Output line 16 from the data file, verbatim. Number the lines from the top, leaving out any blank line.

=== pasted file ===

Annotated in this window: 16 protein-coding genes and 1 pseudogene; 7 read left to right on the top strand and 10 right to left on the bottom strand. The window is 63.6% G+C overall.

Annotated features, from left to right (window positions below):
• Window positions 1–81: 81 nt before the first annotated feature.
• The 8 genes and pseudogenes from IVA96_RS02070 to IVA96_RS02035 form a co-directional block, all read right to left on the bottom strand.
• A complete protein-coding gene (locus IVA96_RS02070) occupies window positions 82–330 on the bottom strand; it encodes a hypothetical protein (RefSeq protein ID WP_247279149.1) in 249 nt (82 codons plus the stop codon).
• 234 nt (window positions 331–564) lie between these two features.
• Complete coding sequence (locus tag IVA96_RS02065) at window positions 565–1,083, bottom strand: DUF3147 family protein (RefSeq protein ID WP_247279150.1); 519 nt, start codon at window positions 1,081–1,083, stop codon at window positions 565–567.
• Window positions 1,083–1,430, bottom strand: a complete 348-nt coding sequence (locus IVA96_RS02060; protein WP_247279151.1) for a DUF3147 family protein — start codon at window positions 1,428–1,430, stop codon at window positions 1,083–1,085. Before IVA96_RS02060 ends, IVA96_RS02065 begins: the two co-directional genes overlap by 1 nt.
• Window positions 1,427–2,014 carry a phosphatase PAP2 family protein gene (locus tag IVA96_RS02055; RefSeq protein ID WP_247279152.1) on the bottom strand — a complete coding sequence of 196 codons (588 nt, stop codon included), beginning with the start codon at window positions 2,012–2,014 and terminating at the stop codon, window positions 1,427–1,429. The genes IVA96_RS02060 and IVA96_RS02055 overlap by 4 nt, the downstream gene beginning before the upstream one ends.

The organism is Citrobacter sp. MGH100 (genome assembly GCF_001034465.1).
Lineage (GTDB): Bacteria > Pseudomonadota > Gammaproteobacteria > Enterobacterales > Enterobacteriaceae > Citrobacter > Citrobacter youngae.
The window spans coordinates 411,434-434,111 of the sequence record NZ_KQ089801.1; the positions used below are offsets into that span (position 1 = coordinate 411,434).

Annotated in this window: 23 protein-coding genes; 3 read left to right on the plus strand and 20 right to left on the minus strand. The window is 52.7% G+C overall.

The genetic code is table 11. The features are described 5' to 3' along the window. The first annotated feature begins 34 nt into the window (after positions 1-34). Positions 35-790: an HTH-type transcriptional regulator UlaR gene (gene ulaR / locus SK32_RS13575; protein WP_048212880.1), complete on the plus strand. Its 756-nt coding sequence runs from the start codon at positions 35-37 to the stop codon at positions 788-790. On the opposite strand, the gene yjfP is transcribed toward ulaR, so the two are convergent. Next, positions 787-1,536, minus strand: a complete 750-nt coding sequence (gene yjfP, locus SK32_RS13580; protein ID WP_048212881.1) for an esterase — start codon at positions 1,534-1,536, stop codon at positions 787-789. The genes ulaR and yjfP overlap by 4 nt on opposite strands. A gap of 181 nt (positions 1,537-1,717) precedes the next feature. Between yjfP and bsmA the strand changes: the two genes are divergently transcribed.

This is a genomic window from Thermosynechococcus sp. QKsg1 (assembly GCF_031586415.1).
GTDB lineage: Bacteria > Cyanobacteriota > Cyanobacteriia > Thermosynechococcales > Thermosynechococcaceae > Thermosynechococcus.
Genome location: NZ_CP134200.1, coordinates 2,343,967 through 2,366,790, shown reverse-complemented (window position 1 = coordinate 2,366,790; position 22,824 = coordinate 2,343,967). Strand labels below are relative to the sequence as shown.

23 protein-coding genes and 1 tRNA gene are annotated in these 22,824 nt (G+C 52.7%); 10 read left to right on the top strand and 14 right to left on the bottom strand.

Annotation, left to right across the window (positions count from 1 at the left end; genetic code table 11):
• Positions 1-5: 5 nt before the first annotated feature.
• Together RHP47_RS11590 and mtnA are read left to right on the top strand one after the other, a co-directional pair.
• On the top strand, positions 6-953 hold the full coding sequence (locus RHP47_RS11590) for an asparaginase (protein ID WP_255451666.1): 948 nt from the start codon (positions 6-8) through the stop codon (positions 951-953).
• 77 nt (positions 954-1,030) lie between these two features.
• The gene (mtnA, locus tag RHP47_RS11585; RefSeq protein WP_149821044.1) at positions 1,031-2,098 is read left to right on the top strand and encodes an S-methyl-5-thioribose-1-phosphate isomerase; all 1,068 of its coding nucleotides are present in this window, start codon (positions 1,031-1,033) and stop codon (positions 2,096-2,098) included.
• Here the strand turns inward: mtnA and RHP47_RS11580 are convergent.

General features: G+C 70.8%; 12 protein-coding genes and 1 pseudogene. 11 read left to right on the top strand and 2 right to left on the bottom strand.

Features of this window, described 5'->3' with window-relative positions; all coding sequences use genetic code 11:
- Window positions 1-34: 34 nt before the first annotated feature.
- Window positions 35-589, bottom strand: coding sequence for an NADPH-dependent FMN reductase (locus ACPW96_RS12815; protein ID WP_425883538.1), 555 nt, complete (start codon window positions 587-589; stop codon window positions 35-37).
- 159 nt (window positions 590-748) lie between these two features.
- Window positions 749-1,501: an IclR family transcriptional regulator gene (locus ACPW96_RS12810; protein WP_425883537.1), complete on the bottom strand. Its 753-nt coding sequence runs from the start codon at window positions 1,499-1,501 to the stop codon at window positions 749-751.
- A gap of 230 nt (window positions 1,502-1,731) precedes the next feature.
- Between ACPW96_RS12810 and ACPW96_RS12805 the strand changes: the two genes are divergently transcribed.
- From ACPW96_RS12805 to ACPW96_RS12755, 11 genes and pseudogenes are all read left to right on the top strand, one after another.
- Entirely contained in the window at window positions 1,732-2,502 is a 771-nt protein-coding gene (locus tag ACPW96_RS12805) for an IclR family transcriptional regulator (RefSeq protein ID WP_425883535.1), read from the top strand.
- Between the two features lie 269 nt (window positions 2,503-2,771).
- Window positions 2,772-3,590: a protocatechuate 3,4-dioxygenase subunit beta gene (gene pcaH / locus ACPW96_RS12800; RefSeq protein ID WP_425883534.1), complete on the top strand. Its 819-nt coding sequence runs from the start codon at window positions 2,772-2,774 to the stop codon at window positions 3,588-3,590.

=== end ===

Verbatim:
GTDB lineage: Bacteria > Cyanobacteriota > Cyanobacteriia > Thermosynechococcales > Thermosynechococcaceae > Thermosynechococcus.